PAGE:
Scott Santarella, President and CEO of the Bonnie J. Addario Lung Cancer Foundation (BJALCF) talked with Alliance members about issues that are common to both lung cancer and mental illnesses, such as stigma, inadequate research funding, and disparity in treatments. He discussed the high mortality rates associated with lung cancer and the “shame” often associated with the disease. The BJALCF was created to increase survivability of lung cancer and is working to categorize it as a chronically managed disease by 2023. He insisted that a lot can be learned from patients and caregivers, and noted that the BJALCF advocates for treating people on a personalized basis and for improving treatment at the community level where most receive care—often sub-optimally. The Foundation developed ALCMI (Addario Lung Cancer Medical Institute and pronounced “al-ka-me” ), an international consortium of leading medical institutions and community hospitals dedicated to working together to catalyze and accelerate discovery, development, and delivery of new and more effective treatment options. Mr. Santarella discussed how the BJALCF has developed patient-focused tools and resources to educate and empower patients and families, such as the Guide to Navigating Lung Cancer, which will soon be available as a mobile application. He also described how a 21-year-old patient inspired the creation of a young adult advisory board focused on social media, education, stigma reduction, and motivating advocates and researchers. Mr. Santarella said the BJAFCF is a model that can be adapted to mental illnesses.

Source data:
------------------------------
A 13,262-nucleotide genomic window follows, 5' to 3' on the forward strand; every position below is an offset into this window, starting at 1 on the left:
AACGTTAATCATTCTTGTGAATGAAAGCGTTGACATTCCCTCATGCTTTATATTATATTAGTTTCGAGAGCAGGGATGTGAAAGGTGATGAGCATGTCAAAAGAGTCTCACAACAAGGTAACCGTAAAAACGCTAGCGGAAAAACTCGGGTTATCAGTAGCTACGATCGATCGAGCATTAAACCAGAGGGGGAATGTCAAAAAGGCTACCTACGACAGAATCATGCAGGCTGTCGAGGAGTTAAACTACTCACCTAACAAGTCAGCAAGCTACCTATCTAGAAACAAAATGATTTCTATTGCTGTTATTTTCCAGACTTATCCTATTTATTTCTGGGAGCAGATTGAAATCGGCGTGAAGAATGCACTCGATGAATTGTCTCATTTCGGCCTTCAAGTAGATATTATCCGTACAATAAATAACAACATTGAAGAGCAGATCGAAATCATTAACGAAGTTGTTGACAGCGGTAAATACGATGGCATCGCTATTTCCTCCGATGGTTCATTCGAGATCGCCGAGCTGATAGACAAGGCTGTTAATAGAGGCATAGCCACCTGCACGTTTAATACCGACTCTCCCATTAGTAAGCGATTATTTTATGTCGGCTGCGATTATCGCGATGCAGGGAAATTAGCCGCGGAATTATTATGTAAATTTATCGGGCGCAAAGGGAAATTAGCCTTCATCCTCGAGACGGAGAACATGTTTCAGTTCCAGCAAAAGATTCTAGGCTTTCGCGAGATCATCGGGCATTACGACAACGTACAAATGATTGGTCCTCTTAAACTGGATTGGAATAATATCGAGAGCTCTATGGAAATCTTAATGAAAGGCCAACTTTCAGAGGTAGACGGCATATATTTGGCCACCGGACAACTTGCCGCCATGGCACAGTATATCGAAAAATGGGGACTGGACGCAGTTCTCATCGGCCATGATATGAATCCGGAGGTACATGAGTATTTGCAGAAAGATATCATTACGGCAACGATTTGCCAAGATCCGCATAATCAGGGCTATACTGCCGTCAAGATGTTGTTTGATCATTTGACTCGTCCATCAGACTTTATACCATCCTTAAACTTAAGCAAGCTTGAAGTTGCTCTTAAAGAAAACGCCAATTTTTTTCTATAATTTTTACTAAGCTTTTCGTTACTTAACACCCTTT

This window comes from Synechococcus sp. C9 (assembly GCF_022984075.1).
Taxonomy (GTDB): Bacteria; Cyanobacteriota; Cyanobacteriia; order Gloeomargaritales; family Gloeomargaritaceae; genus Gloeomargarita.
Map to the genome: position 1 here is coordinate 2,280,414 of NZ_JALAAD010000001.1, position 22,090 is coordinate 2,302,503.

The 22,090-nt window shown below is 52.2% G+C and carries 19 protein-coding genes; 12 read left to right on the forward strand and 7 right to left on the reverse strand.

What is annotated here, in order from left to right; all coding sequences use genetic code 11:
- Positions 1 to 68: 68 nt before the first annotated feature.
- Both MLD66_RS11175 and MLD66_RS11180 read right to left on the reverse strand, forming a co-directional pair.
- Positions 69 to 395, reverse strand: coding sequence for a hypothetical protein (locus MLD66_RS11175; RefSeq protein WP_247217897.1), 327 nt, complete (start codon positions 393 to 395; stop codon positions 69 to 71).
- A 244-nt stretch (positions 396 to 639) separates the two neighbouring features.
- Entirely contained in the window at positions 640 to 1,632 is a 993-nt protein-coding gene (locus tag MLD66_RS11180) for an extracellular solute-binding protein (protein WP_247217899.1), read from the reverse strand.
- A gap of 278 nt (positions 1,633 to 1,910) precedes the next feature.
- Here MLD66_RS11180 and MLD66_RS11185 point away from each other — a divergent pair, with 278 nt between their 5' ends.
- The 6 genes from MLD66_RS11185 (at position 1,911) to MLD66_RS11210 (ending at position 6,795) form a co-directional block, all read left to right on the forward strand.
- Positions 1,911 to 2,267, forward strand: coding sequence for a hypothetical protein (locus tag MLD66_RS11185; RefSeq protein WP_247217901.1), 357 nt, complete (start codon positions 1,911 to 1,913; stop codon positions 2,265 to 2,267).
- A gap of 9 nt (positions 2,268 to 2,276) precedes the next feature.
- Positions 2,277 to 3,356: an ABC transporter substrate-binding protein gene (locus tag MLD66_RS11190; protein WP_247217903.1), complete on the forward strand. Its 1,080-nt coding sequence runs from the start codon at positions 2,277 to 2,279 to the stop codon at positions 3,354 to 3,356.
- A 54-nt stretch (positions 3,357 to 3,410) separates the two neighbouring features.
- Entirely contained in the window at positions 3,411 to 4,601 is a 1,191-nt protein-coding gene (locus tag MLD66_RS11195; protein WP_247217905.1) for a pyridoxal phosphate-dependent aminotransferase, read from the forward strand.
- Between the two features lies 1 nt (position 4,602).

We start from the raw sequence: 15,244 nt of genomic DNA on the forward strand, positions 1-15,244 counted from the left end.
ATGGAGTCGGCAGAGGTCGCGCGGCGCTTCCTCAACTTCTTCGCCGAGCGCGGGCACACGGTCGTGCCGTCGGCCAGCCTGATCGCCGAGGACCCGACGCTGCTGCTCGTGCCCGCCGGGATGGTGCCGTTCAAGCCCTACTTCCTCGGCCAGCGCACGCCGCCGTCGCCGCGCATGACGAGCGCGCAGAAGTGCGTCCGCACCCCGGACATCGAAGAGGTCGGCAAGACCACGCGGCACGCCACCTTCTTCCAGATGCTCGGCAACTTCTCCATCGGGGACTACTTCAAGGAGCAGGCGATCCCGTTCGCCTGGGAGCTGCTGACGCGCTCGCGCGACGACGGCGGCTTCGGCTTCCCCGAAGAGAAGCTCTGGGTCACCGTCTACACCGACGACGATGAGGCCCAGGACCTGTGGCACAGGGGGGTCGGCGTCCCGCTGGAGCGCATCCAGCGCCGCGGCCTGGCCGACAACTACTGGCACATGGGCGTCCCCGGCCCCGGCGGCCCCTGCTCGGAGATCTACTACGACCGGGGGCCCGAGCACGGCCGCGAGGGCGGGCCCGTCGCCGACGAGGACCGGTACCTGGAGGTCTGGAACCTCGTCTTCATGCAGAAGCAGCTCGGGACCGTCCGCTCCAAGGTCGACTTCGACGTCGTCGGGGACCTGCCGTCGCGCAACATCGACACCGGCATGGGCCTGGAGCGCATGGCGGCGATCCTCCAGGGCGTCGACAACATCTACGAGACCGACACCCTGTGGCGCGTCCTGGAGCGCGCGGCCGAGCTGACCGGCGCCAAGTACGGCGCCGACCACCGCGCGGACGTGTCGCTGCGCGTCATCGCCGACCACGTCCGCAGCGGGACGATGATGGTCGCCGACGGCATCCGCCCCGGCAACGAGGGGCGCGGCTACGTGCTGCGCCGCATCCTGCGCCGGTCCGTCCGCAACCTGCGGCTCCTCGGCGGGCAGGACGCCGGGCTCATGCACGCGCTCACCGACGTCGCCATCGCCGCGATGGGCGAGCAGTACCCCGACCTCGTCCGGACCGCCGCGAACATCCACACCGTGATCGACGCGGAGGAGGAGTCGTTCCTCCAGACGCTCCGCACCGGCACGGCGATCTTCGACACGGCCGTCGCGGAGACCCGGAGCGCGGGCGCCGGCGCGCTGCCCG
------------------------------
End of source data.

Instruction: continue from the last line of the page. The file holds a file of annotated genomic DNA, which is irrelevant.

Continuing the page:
Alliance participants were very interested in the presentation, and engaged in significant dialogue with Mr. Santarella about smoking cessation and other comorbid conditions shared between mental illness and lung cancer. Mr. Santarella talked about the Patient 360 Community Hospital Program, a unique multidisciplinary approach that coordinates the standard of care for patients individually. In closing, he suggested partnerships with the multiple myeloma and cystic fibrosis communities as resources to learn how to “harness the outrage” to overcome denial and blame. Mr. Santarella also noted that the high morbidity in mental illness needs wider appreciation.